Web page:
Sunday, February 28, 2010

Solidarity Tip #328a

Also, if more folks who attend non-accessible events talk about/ mention/ encourage accessibility, you wont be the only one doing it, and your comments won't be so easily dismissed as just the ramblings of a bitter bitter non heroic gimp! Teamwork, people!

Tuesday, February 9, 2010

Solidarity Tip # 73: Follow Through!

If you're fortunate enough to have someone/s offer their assistance in auditing your space for its accessibility, DO NOT accept the help & make promises about what's going to happen with the results of that work you have no intention of keeping. Follow through. Respect the time & energy of the folks doing the work. They're supporting you in creating more inclusive, amazing communities. Return the favour.

Monday, February 8, 2010

Solidarity tip #283: Do The Research Yourself.

Solidarity tip #283: Do The Research Yourself. Non disabled folks doing your own part to investigating the accessibility of an event you'll be attending. Call around, ask questions, report back to organizers.Know that you might need to ask more questions, or touch bases with others who do this stuff regularly to fill in gaps. Result? More awareness of the spaces we use, increased solidarity, fabulous community.

Sunday, February 7, 2010

more accessibility tips

Often a space is listed as being "wheelchair accessible", but on followup it is discovered that an event held there was actually not wheelchair accessible or disability friendly at all. Accessibility is often (but not always) about the physical space, the architecture of the space itself, absolutely, but often that physical space changes dramatically when an event is happening.

For example, a space that may be considered wheelchair accessible when empty is entirely unnavigable when an event is underway, because of crowds, seating, lighting, etc. So, when talking about a generalized disabled access, it is *really* important to have a sense of how a space will be set up ahead of time, to ensure there is free access to washrooms, to fire exits(!), and the like, to ensure the space is properly lit, and has well lit areas for certain kinds of communication, to ensure there are volunteers dealing specifically with disability access tasks, etc.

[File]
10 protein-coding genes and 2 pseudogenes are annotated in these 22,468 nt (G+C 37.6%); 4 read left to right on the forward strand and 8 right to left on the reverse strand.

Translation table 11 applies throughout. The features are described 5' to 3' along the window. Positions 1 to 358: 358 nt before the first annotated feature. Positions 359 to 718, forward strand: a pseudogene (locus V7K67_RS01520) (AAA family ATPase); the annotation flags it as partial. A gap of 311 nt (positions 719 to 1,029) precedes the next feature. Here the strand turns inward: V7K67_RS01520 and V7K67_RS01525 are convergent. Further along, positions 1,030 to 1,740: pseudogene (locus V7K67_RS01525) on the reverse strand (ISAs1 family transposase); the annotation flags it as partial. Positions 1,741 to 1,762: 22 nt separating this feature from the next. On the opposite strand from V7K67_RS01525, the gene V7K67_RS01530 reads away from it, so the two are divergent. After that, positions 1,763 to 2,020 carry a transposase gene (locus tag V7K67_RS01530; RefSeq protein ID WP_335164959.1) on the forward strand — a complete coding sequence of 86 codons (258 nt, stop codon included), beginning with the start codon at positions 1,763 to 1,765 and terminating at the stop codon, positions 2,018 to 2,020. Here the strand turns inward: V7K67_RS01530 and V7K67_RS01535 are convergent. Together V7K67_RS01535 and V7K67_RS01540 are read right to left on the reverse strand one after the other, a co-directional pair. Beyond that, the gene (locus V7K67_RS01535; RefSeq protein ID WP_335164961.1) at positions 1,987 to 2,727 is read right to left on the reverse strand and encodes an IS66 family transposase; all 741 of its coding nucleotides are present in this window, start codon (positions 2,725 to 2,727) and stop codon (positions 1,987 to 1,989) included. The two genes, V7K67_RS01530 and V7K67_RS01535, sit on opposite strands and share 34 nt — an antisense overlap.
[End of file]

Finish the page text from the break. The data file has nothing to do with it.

If you're unsure what to look for when determining whether a space is actually accessible, ask questions. You can chat with me about it, i make myself pretty available. i offer a pretty extensive accessibility audit, and don't charge for it (though i'll happily accept offers and freebees lol). There's much to consider, and because wheelchairs arent objects which magically propel themselves (ie without a user) it aint all about whether "a wheelchair" can fit through the front door, yknow? Aside from the fact that wheelchairs come in a *huge* range of dimensions, there's a whole person involved, trying to navigate the space.
There are also folks on crutches, folks new to being disabled or with temporary disabililties who may not be accustomed to navigating spaces while disabled, folks with chemical sensitivities, elders, non sighted folks, deaf folks, fat folks, folks with kids, etc. Many folks require various kinds of accessible spaces, so let's work together to make that happen. Ask questions, research, collaborate!